Income

Giving a ration to low-income people: economists

File photo of women carrying relief supplies provided by authorities amid the coronavirus in Dhaka. Photo: Reuters

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File photo of women carrying relief supplies provided by authorities amid the coronavirus in Dhaka. Photo: Reuters

The government should focus on restoring macroeconomic stability and providing rations to financially insolvent and low-income people in the next national budget for the financial year 2022-23, economists have recommended today.

Global inflationary pressure has affected price levels in Bangladesh in recent months and many people are going through hard times because of this and need support, they said.

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The economists were talking about a pre-budget discussion “Macroeconomic Uncertainties and Fiscal Priorities for Bangladesh” co-hosted by the Policy Research Institute (PRI) and Ekattor Television in Amari Dhaka.

Inflationary pressure has increased in the country due to rising prices in world markets shortly after the imposition of economic sanctions on Russia, said Binayak Sen, director general of the Institute for Development Studies of the Bangladesh.

Hopefully, the situation will not continue to prevail for long as European countries may not continue to accept high prices and an interruption in gas supply over the coming winter, he said.

“Meanwhile, the poor and low-income people need rations of essentials,” Sen said.

The government can target financially insolvent people and low-income workers and industrial workers who bear the brunt of inflation, the economist said.

“I hope the government has the fiscal space to introduce rations at least during the period of high inflation,” he said.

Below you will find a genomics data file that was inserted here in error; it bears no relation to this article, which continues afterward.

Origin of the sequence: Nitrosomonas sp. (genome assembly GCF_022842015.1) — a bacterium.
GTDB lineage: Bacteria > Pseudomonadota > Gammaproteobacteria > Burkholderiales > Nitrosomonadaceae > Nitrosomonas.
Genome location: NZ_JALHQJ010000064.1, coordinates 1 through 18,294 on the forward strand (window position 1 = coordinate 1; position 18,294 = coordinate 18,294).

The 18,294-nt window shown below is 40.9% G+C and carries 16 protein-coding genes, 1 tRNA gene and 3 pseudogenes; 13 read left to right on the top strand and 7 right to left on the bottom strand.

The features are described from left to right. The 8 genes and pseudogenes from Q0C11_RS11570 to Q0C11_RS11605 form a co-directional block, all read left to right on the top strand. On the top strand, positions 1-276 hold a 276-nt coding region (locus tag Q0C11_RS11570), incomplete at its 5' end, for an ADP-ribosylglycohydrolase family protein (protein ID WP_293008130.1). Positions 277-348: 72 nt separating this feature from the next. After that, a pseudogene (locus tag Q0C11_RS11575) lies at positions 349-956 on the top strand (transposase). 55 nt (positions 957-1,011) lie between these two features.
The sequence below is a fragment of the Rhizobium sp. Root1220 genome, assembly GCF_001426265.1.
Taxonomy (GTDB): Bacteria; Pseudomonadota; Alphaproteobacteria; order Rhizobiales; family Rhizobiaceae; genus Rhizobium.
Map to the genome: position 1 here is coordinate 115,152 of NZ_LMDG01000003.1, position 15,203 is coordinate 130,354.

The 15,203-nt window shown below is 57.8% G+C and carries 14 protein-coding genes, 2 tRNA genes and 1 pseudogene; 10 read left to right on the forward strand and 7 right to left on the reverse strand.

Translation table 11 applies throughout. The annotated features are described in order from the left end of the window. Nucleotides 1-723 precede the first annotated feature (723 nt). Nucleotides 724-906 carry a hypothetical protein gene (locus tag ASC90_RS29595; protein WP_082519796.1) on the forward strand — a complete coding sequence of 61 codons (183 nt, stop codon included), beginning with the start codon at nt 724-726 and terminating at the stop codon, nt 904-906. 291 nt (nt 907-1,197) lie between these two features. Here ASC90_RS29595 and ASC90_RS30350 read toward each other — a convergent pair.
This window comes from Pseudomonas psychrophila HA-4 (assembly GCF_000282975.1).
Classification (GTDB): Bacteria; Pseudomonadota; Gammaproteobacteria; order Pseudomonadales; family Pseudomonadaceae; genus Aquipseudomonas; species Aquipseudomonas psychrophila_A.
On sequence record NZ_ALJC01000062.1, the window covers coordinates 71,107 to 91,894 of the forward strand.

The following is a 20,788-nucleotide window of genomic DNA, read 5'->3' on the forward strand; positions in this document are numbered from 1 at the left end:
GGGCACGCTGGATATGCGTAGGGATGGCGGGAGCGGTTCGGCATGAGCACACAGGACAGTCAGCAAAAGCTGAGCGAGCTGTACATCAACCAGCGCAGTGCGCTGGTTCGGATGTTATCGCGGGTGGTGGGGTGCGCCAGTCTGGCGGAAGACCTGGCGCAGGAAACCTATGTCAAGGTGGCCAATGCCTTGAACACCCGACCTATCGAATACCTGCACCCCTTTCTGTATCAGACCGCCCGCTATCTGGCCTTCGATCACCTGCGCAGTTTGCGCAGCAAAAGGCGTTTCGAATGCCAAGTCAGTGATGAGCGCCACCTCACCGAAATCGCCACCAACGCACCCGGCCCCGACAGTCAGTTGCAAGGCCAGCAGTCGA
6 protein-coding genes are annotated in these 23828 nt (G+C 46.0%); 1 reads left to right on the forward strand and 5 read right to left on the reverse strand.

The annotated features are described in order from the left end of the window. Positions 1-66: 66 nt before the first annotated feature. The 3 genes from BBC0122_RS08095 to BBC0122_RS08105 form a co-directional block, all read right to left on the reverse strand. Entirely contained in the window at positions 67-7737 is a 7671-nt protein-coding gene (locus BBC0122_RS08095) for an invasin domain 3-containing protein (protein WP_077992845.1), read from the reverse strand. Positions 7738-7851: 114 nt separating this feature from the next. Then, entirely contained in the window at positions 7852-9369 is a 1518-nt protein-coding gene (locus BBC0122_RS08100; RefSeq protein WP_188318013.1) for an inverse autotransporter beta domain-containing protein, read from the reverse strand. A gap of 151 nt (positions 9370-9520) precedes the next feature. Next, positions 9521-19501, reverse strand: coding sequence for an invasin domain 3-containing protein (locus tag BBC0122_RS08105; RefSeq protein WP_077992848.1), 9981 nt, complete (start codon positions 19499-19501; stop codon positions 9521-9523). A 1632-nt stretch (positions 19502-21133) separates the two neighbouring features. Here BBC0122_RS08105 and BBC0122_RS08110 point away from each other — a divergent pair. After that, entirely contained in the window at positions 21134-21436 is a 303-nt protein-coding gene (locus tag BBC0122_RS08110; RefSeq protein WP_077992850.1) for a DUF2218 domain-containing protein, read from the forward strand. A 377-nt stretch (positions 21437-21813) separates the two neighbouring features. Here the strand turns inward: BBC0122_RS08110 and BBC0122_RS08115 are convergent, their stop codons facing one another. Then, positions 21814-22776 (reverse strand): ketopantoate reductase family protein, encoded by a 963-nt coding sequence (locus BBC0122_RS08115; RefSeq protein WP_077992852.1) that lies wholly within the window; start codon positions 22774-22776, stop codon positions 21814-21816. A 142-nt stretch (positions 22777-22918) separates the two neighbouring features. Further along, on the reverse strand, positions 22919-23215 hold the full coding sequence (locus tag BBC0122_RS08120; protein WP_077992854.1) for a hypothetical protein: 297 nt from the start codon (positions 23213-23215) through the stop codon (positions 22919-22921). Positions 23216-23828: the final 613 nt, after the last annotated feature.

Inflation soared to 6.29% in April, its highest level in 18 months, amid continued high food and non-food prices, according to the Bangladesh Bureau of Statistics (BBS).

In March, headline inflation was 6.22%.

As to whether this inflation data is reliable, Sen said commodity prices are readily available and therefore the BBS should work on qualitative improvements so that no questions arise.

The BBS could work on calculating problem-specific inflation instead of average inflation, he added.

AB Mirza Azizul Islam, a former acting government adviser, said inflation had risen in Bangladesh due to rising world market prices, so tight monetary policy or fiscal measures would not be the answer. proper way to control it.

In this perspective, social safety nets should be expanded and the government should ensure that they reach the right people, he added.

Zahid Hussain, a former senior economist at the World Bank’s office in Dhaka, praised the central bank for allowing banks to determine prices in dollars despite the associated risk of inducing inflation.

Ahsan H Mansur, Executive Director of the PRI, recommended launching a realistic and balanced budget so that macroeconomic stability can be restored even if gross domestic product growth declines.

Professor Mustafizur Rahman, Emeritus Fellow of the Center for Policy Dialogue; Selim Raihan, Executive Director of the South Asian Network on Economic Modeling; Mohammad Abdul Majid, former chairman of the National Revenue Council; Shamsul Huq Zahid, editor of the Financial Express; Syed Mahbubur Rahman, former chairman of the Bangladesh Bankers Association (BBA), and Mashrur Reaz, chairman of the Policy Exchange of Bangladesh, also spoke at the event.